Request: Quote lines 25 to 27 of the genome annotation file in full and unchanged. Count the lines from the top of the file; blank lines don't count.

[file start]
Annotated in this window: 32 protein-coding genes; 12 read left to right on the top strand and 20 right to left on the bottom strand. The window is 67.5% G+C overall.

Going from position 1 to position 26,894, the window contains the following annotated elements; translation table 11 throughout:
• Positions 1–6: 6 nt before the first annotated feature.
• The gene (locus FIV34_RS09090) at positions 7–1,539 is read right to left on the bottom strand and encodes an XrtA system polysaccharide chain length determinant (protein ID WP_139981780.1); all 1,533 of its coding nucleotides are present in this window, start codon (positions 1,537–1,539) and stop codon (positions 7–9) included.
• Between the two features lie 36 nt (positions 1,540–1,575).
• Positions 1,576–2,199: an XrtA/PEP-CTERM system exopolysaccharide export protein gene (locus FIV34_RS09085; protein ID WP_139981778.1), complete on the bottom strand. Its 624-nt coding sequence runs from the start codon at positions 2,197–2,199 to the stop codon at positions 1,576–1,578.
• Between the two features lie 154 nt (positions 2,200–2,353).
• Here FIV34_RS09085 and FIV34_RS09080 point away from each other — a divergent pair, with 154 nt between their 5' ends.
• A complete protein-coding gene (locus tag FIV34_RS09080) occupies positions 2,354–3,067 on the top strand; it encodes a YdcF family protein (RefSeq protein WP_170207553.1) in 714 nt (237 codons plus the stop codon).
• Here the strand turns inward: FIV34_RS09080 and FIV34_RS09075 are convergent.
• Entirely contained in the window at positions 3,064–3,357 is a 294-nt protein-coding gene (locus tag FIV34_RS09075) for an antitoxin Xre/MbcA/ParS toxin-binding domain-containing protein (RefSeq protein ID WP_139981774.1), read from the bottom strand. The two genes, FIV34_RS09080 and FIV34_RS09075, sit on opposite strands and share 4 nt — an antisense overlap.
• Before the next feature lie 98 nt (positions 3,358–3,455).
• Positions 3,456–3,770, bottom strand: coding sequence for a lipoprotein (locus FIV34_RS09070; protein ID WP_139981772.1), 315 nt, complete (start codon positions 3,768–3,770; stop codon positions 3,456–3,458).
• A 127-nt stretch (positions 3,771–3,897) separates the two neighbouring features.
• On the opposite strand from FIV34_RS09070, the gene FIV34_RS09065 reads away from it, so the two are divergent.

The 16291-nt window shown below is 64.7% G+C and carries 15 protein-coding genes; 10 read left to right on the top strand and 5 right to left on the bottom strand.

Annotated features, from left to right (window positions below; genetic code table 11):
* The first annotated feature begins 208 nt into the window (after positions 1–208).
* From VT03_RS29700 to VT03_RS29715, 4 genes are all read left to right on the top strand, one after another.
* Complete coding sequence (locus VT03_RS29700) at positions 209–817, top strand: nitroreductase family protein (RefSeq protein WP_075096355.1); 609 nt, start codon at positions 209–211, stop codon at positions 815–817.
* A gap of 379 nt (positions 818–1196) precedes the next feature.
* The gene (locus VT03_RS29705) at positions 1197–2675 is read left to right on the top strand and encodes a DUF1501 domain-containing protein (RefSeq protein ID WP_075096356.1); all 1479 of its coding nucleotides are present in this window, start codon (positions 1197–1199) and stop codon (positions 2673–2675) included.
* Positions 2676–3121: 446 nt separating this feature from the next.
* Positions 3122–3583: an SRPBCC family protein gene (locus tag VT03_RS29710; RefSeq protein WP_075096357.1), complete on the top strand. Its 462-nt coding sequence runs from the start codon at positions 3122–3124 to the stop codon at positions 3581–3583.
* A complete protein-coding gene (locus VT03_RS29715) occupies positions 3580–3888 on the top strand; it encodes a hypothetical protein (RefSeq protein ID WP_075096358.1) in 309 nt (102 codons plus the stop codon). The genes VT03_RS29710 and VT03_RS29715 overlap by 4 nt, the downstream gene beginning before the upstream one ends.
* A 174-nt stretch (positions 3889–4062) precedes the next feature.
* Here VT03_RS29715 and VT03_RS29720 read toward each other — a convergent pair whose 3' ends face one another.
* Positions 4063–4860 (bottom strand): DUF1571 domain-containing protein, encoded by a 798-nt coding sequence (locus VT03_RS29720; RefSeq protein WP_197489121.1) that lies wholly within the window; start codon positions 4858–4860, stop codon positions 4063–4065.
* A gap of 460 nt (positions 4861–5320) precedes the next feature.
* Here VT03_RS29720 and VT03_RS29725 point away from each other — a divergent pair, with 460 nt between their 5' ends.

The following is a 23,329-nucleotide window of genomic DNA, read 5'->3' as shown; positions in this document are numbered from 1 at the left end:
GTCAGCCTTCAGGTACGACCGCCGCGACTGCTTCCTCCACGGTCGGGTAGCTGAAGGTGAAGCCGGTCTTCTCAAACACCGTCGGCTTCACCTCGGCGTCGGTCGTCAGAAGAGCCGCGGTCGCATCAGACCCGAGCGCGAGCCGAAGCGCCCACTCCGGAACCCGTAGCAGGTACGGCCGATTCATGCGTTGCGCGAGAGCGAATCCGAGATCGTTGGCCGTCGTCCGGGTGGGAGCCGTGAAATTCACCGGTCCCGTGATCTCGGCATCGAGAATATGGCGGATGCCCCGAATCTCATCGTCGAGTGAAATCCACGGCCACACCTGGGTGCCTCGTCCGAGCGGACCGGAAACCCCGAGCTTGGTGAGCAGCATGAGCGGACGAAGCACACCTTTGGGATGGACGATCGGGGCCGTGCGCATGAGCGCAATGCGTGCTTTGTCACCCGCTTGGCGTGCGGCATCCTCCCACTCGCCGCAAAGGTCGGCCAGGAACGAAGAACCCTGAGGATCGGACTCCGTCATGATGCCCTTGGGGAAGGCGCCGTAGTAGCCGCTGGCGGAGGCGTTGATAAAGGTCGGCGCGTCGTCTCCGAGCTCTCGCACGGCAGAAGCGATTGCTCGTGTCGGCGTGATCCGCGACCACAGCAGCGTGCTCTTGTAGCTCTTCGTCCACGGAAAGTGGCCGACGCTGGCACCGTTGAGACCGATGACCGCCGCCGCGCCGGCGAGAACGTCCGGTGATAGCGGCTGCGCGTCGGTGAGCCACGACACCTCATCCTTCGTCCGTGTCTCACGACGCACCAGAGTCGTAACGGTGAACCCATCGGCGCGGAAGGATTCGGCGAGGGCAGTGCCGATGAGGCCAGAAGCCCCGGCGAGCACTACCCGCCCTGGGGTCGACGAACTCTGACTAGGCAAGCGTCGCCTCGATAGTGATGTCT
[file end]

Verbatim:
* A complete protein-coding gene (locus VT03_RS29715) occupies positions 3580–3888 on the top strand; it encodes a hypothetical protein (RefSeq protein ID WP_075096358.1) in 309 nt (102 codons plus the stop codon). The genes VT03_RS29710 and VT03_RS29715 overlap by 4 nt, the downstream gene beginning before the upstream one ends.
* A 174-nt stretch (positions 3889–4062) precedes the next feature.
* Here VT03_RS29715 and VT03_RS29720 read toward each other — a convergent pair whose 3' ends face one another.